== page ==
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Advice | You asked: How do I find a local tour guide I can trust?

Traveling has always come with complications. Our By The Way Concierge column will take your travel dilemmas to the experts to help you navigate the new normal. Want to see your question answered? Submit it here.

“We’re stopping in Casablanca for one day on an upcoming cruise. How can I find a reliable local guide? I’ve found several sites promoting local guides, but I don’t know whether any of them are trustworthy.” — Edith G., Laurel, Md.

A quick Google search will turn up the major tour companies operating in a city — or the ones paying for ads and searching juice — but you’re looking for the right guide to transform your understanding of a new place and avoid tourist traps.

This has become even more challenging as third-party companies and unauthorized guides have proliferated in tourism hot spots, scooping up tickets and driving up prices. Travel is already complicated; a guide should make it easier.

I’ve found plenty of reliable tour guides through social media and Airbnb Experiences. Before a trip to Oaxaca, Mexico, I went down rabbit holes on Instagram, looking at local food influencers and tour companies. Along the way I ended up on the account of Lily Palma, a guide who founded Zapotec Travel by Lily. We coordinated a custom experience over WhatsApp, I sent a deposit in advance and paid for the rest in person, and had a magical time with one of her guides.

Third-party tours have made Europe a maze. Here’s how to avoid them.

Using Airbnb Experiences required far less trawling. For food tours on a trip to Southeast Asia, I looked for local guides and strong reviews in Phuket, Thailand, and Vietnam and was delighted with the outcomes. In Bangkok, I took a risk on a new tour that looked unique but had no reviews; it paid off, and I had a spectacular time learning to cook with Prawit “Wit” Chankasem and his mom Maew at their coconut farm.

To get you started on your hunt, I took a spin through the Casablanca Airbnb Experiences options and thought this history and food tour sounded like a solid pick. In the many detailed reviews, customers described the Moroccan guide as flexible and adaptable, informative and in-depth. You could go on one of his small group tours for $60 per person or book a private one for $300. Another guide had similarly strong reviews, so strong that his tour is described by customers as a “once-in-a-lifetime” opportunity.

I was curious what other travel professionals do, so I reached out to some hotel concierges, travel planners and tour guides for their advice. Multiple industry insiders warned against using mass market sites like Viator or Tripadvisor — which aren’t tour operators themselves but search aggregators.

“The challenge with some those big-box operators is that it is hard for them to vet every experience provider and so there’s a lack of consistency,” said Annie Sim, founder and CEO (chief eating officer) of the Table Less Traveled.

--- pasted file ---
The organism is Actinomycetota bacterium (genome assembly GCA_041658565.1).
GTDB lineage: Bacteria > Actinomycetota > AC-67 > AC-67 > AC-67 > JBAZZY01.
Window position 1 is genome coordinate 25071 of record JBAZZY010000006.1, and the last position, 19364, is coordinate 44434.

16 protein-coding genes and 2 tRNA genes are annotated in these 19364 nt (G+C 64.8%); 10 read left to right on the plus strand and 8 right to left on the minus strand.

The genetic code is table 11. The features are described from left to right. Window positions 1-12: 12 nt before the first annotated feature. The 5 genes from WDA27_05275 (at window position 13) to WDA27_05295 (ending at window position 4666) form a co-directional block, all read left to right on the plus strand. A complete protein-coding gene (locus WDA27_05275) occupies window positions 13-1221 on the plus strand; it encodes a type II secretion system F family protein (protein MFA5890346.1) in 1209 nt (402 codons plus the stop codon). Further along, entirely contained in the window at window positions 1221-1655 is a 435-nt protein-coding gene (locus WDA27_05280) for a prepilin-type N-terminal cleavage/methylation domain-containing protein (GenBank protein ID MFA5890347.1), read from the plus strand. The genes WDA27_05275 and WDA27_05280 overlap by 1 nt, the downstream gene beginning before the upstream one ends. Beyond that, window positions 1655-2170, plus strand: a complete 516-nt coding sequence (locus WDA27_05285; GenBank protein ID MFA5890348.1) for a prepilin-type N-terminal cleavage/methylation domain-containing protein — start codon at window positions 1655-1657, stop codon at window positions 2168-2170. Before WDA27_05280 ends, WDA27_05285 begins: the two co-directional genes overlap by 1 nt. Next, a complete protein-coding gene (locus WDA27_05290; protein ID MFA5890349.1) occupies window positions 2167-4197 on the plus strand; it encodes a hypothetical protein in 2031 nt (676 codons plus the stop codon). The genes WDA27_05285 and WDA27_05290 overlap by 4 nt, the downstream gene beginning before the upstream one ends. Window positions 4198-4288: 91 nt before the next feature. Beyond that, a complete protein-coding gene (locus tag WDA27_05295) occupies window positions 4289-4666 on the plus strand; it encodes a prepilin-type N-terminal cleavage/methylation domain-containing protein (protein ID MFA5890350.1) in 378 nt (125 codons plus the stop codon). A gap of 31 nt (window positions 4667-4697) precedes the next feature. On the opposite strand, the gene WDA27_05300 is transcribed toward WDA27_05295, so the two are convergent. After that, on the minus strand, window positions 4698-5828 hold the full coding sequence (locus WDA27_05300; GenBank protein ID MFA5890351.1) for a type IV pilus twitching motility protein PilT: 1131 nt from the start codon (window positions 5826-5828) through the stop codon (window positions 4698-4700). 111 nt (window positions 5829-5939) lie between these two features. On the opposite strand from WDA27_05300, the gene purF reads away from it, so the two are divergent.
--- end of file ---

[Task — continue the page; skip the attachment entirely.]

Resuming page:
“We recently had a guest of who booked through a big website,” said Sue Yoon, VIP concierge supervisor at the Fairmont Pacific Rim hotel in Vancouver, Canada. “They prepaid and everything and the driver never showed up.”

Yoon says her hotel always opts for local guides they’ve personally vetted and recommends travelers always ask their hotel for input — even if the traveler has already booked something. Many will be happy to double-check your pick. In your case, you could ask your cruise concierge.

Katie Parla, a tour guide in Rome and cookbook author, says to seek out locals who specialize in a field that interests you. If you’re more into food than museums, search for a food historian or a food writer in town who may do tours on the side. Look for expert titles in your guide searches. “Certified guide” doesn’t tell you as much as “art historian” or “former chef.”

Aaron Millar, a British travel writer and host of the “Armchair Explorer” podcast, said some of his best experiences were with people who were experts in their field, including a biologist in Costa Rica and a paleontologist in Utah.

“You’ll get next-level insight, but also passion,” Millar said in an email.

You can also skip the search yourself and turn to a well-established travel adviser or planner to help coordinate a custom trip with one of their preferred guides. Such companies tend to have decades-long relationships with independent guides and can vouch for their services, says Haisley Smith, vice president of product development at Internova Travel. They’ll be able to handpick the right guide for your travel style, “for example, one who specializes in food or architecture or history or maybe that is good with families,” Smith added in an email, recommending you try Abercrombie & Kent’s Morocco office.

It usually won’t cost you more to go through a professional. However, Clio Morichini, head of travel and events for Italy Segreta, a magazine and travel planning company, says you can usually expect a higher price point with a locally based or boutique operation versus ones you might find on Viator. But you get what you pay for, Morichini says, as they’re more likely to have vetted their guides several times before — not only to be qualified, but entertaining.

Lastly, Seda Meral, director of the front office for the Hotel Nikko San Francisco, recommends crowdsourcing information through Facebook travel groups or Reddit, or going to a city’s tourism office. She plans to check in with London’s to find tours for her upcoming trip to the United Kingdom.


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